Quinn’s ability to flourish off option routes makes him an intriguing fit for the Patriots. He could easily turn into a safety-blanket against zone and be a perennial 100-catch guy and chain mover from the slot. He has some ability as a potential punt return option as he develops in the slot. The Patriots are one of the few teams that can maximize his potential on the football field
It seems to me that Quinn might offer long-term potential as a punt returner or backup returner, but he’s unlikely to be the primary punt return option for the Redskins in 2018 unless he shows a lot of ability and development during training camp and the preseason.
Stroman was much more of a return man in college, acting as the Hokies’ punt returner for 4 years (and doubling as a kick returner in his junior year).
Here’s a look at his return numbers:
- As you can see, he had between 25 and 36 punt returns per season, and his average per return increased every year, from 6.9 y.p.r. as a freshman, to 11.3 y.p.r. as a senior.
- Stroman added a touchdown in both his sophomore and junior years, and another 2 TDs as a senior.
- His longest punt return improved each year, logging 38, 67, 87, 91 across his 4-year career.
Greg Stroman has impressive statistics to back up his claim to the punt returner’s job. And while he, like Quinn, was a 7th round selection, and no lock to make the roster on his positional skills alone, the Redskin positional depth looks a little more friendly to Stroman than to Quinn, and Stroman’s obvious edge in the return game probably puts him in the stronger position here.
Kidsy was a tryout player that came into the rookie minicamp and was offered a contract after his 3-day tryout, indicating that the coaches liked what they saw on the field enough to bring him into an already-crowded field of potential return men.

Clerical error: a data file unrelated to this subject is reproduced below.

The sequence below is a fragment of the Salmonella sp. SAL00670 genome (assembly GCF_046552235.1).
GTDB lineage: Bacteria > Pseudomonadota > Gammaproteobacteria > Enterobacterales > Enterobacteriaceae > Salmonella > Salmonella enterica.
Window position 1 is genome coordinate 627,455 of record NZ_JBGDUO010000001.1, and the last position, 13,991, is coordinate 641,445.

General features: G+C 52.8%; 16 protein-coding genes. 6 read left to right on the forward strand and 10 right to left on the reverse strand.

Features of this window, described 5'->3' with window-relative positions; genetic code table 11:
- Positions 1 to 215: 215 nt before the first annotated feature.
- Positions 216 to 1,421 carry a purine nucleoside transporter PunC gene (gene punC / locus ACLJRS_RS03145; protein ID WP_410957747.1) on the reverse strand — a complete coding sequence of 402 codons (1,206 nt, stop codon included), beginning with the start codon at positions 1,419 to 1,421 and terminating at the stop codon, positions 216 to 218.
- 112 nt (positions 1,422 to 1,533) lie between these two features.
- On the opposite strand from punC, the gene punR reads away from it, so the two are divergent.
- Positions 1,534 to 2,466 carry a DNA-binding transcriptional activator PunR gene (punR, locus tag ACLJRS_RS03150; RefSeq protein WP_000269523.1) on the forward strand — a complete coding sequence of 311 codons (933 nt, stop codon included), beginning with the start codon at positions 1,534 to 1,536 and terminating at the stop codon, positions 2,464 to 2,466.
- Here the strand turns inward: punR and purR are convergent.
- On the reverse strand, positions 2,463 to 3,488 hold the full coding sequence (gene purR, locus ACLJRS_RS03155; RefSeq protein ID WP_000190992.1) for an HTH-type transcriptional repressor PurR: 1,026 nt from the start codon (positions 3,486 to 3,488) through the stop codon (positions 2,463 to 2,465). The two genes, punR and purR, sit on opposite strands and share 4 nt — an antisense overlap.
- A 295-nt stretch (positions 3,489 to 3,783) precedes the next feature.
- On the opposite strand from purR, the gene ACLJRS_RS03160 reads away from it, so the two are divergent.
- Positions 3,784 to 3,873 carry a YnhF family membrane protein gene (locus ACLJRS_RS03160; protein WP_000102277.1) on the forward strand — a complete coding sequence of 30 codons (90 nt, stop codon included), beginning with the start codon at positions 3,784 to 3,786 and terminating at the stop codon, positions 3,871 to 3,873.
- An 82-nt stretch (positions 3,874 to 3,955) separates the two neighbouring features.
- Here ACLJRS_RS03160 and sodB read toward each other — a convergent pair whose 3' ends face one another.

Darvin Kidsy played for two universities -- North Texas & Texas Southern — and based on the Gibbs4potus film study posted yesterday, Kidsy is a very athletic player, capable of sudden starts & stops, and able to stop on a dime.
Here are his return numbers for his college career:
Kidsy’s best year as a returner was his freshman year of 2014. Last season, with Texas Southern, he returned 5 punts for 15 yards, and had no kickoff returns at all.
Punt Returner Summary
- All in all, it looks like Stroman is the best bet to push Crowder as the starting punt returner, or to act as his backup.
- With the Redskins having cut Pierson-El yesterday, Kidsy may still have an opportunity to recover his freshman form and make the Redskins as the primary punt return man, though the odds on that happening seem pretty long. He seems more likely to be a practice squad candidate at best, and with the competition from two draft picks (Stroman and Quinn), he may not even have a strong chance at practice squad.
- Quinn seems to be in the conversation as a punt returner only because Gruden mentioned his name; there’s very little in his college career to make him a top candidate for the returner role, however journalists attending open minicamp sessions have reported that Quinn has been working out with the punt returners.
My belief is that Stroman will make the 53-man roster as DB depth and either the primary or backup punt returner (with the bonus of having some kick return experience), while Kidsy — or possibly Quinn — will probably have the opportunity to make the practice squad on the strength of potential explosiveness as a punt returner.
A look at the kickoff returner options
Danny Johnson had 43 kickoff returns in a 4-year, 46-game career at Southern University; in other words, he averaged about one return per game. With a career average of 23.0 yards per return, he appears to be competent if undistinguished. His best year was his freshman year when he had 11 returns for 374 yards (34.0 avg), and his worst was his junior year, when he averaged just 13.7 yards on 10 returns.
Johnson also handled a few punts, with 13 returns in 11 games as a senior, when he averaged 17.1 yards per return. In other words, he shows signs of being a capable punt returner as well as kickoff returner, but his sample size as a punt returner is pretty small.
Carter is a more experienced dual-threat returner, with 92 kick returns and 26 punt returns in a 4-year career at Grambling State.
Except for a dip in production in his senior year, his kickoff return averages were pretty consistent for most of his career, while his punt return averages are more pedestrian.